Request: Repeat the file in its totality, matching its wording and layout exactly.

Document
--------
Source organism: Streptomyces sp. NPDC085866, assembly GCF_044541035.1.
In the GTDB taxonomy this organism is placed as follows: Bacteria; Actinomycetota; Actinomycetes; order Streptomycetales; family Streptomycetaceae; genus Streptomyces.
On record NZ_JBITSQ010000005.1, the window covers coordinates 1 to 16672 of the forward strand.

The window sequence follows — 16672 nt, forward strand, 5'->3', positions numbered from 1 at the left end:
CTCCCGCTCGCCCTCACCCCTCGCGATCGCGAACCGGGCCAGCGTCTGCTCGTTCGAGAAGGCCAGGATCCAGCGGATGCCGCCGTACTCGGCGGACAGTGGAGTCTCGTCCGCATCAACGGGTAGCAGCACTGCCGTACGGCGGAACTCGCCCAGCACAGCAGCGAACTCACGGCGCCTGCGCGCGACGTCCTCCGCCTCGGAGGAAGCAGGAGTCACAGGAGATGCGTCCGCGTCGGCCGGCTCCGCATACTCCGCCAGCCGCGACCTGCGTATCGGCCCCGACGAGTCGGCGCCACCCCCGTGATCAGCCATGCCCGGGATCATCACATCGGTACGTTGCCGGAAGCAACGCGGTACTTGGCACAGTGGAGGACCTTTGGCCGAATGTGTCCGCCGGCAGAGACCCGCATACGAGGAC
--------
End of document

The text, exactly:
Source organism: Streptomyces sp. NPDC085866, assembly GCF_044541035.1.
In the GTDB taxonomy this organism is placed as follows: Bacteria; Actinomycetota; Actinomycetes; order Streptomycetales; family Streptomycetaceae; genus Streptomyces.
On record NZ_JBITSQ010000005.1, the window covers coordinates 1 to 16672 of the forward strand.

The window sequence follows — 16672 nt, forward strand, 5'->3', positions numbered from 1 at the left end:
CTCCCGCTCGCCCTCACCCCTCGCGATCGCGAACCGGGCCAGCGTCTGCTCGTTCGAGAAGGCCAGGATCCAGCGGATGCCGCCGTACTCGGCGGACAGTGGAGTCTCGTCCGCATCAACGGGTAGCAGCACTGCCGTACGGCGGAACTCGCCCAGCACAGCAGCGAACTCACGGCGCCTGCGCGCGACGTCCTCCGCCTCGGAGGAAGCAGGAGTCACAGGAGATGCGTCCGCGTCGGCCGGCTCCGCATACTCCGCCAGCCGCGACCTGCGTATCGGCCCCGACGAGTCGGCGCCACCCCCGTGATCAGCCATGCCCGGGATCATCACATCGGTACGTTGCCGGAAGCAACGCGGTACTTGGCACAGTGGAGGACCTTTGGCCGAATGTGTCCGCCGGCAGAGACCCGCATACGAGGAC